How to Cope With Spouse With Anxiety and/or Depression


Now there's help for those coping with a spouse who has depression and anxiety.
Now there's help for those coping with
a spouse who has depression and anxiety.
Anxiety and depression often go hand-in-hand and is very common for an individual to be diagnosed with both. For those who have a spouse who is suffering from one or both of these issues, life can be difficult. Many times those who are affected have a hard time holding together relationships and jobs. They get so wrapped up in their own feelings, they are unable to look outside themselves and see the world and people around them.

People with depression have the perspective that everything is negative, and that there is little hope for improvement. People with anxiety think negatively about specific situations, and can see at least some positives some of the time.

People with depression see the future as hopeless, and largely out of their control. People with anxiety generally see some hope for the future, but feel anxiety about how to accomplish what they need to do to achieve that improvement.

People with depression see their shortcomings as evidence that they are “bad,” or “defective,” or “broken.” People with anxiety also have negative views of their mistakes, but feel that they can be overcome, even if they are not sure how.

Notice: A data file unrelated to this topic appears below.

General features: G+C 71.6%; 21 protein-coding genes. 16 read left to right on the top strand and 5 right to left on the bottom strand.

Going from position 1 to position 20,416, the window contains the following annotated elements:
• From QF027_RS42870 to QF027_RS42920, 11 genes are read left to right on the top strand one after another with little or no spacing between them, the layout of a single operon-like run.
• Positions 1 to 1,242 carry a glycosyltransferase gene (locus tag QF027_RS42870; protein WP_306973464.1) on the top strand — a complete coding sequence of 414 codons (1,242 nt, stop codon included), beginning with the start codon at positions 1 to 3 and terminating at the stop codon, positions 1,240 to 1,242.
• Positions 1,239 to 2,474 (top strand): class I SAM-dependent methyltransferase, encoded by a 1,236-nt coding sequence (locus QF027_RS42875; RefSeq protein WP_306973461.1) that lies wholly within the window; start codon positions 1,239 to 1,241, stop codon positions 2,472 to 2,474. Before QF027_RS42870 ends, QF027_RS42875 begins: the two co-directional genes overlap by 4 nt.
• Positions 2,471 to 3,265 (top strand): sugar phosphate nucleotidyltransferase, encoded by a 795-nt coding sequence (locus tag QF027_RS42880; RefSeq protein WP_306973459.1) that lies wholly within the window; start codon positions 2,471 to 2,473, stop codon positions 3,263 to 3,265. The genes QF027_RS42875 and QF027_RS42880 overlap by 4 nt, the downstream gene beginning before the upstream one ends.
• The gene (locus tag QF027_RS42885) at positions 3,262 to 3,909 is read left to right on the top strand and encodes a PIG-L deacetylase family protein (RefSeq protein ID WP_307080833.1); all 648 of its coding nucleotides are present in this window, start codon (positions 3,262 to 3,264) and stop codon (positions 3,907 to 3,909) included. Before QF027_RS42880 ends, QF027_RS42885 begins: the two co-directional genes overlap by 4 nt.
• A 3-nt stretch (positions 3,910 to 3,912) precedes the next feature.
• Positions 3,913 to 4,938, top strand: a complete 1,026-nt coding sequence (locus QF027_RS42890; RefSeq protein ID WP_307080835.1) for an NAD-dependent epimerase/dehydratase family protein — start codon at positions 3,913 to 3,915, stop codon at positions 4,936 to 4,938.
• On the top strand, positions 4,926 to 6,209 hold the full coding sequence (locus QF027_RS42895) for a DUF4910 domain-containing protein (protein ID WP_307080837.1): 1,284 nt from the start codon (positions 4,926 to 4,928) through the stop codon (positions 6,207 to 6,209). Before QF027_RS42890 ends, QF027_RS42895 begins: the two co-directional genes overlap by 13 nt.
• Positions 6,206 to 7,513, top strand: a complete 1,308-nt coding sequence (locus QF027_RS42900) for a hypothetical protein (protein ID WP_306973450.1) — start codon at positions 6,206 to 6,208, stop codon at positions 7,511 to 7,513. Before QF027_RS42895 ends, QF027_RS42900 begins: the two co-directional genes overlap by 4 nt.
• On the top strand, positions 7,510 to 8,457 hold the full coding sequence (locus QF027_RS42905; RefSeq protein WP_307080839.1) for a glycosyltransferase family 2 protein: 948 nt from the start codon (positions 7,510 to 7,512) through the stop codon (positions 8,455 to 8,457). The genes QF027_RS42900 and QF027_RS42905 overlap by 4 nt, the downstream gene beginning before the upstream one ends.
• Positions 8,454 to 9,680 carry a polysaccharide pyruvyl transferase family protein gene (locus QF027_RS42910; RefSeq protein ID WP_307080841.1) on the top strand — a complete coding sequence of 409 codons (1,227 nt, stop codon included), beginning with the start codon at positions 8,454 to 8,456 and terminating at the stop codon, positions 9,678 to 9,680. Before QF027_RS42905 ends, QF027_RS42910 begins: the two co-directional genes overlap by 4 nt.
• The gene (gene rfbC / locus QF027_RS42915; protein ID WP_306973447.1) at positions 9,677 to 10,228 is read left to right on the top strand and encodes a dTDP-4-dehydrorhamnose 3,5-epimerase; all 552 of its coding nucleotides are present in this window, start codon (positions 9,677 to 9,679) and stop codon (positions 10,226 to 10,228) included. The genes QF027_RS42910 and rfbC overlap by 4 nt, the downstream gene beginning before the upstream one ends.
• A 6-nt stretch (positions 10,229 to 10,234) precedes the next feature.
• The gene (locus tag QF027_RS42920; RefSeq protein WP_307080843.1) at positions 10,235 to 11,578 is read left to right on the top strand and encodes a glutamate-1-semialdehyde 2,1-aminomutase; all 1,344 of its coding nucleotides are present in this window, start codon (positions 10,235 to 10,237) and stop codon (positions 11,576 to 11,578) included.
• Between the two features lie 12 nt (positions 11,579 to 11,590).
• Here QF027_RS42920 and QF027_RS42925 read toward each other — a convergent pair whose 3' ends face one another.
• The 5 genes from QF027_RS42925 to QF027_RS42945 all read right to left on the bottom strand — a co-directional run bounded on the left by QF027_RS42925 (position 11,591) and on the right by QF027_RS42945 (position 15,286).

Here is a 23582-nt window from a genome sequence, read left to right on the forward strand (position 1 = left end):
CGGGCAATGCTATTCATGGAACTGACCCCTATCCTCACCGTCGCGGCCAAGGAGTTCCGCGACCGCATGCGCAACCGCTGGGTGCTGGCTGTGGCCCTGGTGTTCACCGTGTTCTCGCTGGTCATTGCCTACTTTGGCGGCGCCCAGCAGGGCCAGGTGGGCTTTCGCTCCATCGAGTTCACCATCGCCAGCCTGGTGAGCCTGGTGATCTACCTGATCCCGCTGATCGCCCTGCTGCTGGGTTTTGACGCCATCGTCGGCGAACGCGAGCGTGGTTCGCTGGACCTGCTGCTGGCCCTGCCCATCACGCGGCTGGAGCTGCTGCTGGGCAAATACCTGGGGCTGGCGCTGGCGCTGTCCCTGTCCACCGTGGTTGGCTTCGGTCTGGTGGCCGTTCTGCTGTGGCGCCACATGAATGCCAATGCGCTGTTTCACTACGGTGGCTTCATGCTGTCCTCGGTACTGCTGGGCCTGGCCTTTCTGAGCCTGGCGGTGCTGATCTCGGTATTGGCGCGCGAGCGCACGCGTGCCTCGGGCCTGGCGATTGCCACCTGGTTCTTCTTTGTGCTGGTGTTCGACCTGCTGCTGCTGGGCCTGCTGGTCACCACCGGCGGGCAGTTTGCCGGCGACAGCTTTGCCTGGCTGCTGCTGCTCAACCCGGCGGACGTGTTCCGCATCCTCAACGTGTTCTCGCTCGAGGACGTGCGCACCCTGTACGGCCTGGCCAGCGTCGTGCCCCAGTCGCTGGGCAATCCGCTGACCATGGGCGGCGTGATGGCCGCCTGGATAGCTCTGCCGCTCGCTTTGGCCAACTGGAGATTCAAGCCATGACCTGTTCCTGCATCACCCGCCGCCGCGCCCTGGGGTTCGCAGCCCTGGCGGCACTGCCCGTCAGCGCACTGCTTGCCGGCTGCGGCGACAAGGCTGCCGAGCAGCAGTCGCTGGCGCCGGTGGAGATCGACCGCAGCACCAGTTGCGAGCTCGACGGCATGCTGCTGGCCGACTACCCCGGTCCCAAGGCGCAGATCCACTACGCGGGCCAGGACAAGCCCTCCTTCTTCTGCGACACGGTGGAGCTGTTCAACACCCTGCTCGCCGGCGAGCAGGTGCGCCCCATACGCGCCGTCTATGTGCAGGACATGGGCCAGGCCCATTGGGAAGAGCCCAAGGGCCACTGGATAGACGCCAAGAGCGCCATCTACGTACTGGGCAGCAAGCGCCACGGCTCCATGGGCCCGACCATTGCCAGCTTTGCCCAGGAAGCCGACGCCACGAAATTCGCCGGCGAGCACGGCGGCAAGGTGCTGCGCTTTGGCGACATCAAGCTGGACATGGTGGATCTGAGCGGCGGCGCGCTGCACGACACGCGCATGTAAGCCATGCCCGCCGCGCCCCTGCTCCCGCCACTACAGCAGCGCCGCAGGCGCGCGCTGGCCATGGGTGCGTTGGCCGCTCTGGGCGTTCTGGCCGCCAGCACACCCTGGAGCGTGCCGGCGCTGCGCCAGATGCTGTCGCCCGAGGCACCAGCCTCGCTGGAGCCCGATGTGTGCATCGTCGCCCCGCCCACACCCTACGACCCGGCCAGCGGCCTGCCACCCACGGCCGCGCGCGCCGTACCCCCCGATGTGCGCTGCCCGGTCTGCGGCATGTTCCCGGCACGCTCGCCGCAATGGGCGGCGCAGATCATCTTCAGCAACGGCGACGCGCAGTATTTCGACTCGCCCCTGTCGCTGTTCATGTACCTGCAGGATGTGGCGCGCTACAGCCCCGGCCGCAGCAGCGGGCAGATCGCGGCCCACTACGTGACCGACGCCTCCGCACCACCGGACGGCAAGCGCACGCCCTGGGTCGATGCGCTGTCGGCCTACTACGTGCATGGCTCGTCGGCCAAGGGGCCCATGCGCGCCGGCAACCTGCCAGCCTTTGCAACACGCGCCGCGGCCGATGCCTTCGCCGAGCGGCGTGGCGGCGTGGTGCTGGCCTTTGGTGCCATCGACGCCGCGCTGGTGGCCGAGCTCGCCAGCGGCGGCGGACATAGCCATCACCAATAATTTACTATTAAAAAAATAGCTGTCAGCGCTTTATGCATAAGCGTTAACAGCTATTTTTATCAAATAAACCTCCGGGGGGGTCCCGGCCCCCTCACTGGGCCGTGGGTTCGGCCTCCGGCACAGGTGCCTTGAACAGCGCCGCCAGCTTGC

People with depression avoid routine tasks because they take too much energy, are too overwhelming, or because they believe doing them is not going to make a difference anyway. People with anxiety avoid specific tasks that make them anxious because of their fear of failure or being unable to cope or being ridiculed if they do it wrong.

People with depression expect failure, and often give up without even trying. For example, if a depressed person wakes up in the morning and feels tired, she may say, “I won’t be able to do anything today….it’s not even worth trying….I might as well stay in bed all day.” People with anxiety take the view that yes, the day may be challenging, but it hasn’t happened yet. Bad things could happen, such as messing up a presentation at work, and that does provoke anxiety, but it might not necessarily stop the anxious person from trying.

The automatic thoughts of a depressed person focus on overall sadness and loss, such as, “I’ll never be as capable as I once was,” or “It’ll never get better.” The automatic thoughts of an anxious person are more specific to performance, such as “I won’t know what to say when I talk to him,” or “I won’t have enough time to do a good job.”

It is important to know that there is help for people who are anxious and depressed that don’t include brain-altering drugs. These people can be trained to take control of their own brains and change their thinking and their behavior without drugs.

Click here to find out more about depression and anxiety.

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